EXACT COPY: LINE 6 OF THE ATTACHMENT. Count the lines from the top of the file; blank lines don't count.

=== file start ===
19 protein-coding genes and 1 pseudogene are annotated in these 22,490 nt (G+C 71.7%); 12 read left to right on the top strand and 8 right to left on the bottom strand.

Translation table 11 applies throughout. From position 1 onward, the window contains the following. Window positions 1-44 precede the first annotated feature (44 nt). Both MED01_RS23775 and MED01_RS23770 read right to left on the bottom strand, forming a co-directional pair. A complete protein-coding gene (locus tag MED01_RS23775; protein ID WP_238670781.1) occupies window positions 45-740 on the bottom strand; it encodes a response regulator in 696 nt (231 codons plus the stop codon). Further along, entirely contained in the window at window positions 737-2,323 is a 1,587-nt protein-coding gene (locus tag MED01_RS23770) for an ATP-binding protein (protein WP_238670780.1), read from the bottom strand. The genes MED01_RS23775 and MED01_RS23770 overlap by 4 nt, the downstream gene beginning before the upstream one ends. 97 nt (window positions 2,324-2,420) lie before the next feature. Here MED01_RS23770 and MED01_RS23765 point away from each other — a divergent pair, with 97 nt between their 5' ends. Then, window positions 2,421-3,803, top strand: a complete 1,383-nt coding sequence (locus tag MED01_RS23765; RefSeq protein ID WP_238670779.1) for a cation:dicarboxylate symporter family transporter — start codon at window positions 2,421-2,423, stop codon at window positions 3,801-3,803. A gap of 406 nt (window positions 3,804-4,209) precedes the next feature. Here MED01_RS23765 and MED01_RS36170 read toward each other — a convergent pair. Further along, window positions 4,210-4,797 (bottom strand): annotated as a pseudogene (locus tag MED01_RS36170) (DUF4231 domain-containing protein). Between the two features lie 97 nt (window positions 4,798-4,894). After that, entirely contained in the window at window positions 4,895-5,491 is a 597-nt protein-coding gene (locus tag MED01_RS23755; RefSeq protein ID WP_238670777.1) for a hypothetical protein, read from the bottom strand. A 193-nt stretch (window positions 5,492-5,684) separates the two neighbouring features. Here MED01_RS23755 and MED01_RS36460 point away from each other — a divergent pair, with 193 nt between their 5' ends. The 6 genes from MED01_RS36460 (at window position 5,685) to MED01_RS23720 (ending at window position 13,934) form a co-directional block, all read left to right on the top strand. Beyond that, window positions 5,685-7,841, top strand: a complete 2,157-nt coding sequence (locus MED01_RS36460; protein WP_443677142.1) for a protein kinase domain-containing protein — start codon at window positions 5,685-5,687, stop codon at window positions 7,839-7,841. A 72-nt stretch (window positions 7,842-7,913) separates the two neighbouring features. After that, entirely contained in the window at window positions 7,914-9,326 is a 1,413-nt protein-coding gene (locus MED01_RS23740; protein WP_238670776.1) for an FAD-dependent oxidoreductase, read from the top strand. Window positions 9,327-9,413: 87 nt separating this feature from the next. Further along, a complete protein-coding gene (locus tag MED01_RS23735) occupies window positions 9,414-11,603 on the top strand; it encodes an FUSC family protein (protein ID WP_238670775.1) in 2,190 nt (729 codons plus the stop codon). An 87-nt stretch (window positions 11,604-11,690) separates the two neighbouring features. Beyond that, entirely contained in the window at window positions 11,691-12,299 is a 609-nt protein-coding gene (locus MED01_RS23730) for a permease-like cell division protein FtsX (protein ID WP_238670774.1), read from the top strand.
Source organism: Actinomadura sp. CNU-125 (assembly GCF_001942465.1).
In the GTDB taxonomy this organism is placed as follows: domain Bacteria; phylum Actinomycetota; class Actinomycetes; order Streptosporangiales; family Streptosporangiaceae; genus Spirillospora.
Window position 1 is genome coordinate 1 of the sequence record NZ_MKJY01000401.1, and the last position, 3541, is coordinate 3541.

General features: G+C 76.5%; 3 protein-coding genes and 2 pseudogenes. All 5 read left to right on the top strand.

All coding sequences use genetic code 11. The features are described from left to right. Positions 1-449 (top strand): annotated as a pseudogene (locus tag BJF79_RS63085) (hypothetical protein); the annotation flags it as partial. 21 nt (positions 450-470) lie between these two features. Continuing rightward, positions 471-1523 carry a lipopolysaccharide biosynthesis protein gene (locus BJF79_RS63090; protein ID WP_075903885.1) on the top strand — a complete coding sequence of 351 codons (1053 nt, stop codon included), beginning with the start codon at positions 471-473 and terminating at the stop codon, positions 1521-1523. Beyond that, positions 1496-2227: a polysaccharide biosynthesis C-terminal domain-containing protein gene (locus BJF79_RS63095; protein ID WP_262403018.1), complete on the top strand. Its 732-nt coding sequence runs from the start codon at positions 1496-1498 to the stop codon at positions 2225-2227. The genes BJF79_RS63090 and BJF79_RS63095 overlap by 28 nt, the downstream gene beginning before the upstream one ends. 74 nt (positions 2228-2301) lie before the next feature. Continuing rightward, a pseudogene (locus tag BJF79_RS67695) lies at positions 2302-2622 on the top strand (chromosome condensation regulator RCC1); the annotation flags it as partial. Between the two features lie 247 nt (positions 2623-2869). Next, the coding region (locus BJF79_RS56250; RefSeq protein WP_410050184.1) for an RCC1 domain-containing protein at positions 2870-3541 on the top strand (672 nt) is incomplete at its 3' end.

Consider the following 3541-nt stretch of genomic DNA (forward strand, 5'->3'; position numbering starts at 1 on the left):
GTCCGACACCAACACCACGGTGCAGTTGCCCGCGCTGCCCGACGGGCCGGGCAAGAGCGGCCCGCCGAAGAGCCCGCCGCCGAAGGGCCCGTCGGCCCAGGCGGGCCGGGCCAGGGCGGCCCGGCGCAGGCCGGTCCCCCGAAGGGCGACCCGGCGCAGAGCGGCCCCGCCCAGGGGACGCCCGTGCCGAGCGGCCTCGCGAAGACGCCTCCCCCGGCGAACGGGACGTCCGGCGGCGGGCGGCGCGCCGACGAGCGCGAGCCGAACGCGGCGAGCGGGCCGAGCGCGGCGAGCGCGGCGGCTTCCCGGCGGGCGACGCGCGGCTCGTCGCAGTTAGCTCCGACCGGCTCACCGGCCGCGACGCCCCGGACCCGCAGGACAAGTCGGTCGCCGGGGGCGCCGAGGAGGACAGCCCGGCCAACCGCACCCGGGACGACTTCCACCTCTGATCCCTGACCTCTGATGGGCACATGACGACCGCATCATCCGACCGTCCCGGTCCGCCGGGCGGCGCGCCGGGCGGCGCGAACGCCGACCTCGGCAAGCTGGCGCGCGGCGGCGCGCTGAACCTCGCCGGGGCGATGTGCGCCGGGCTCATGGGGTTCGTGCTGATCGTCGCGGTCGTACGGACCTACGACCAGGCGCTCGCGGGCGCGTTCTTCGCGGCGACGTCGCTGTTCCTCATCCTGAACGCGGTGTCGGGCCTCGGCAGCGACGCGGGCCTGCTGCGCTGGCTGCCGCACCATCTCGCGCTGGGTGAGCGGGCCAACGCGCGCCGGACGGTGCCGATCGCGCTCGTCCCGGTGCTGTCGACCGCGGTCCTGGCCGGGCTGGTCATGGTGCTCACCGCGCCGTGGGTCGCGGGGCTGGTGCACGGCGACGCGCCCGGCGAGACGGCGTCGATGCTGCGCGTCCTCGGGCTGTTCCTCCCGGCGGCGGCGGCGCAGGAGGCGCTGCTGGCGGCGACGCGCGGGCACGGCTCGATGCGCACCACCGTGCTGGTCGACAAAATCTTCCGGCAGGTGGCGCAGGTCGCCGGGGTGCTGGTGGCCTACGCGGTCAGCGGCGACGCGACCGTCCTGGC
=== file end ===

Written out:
General features: G+C 76.5%; 3 protein-coding genes and 2 pseudogenes. All 5 read left to right on the top strand.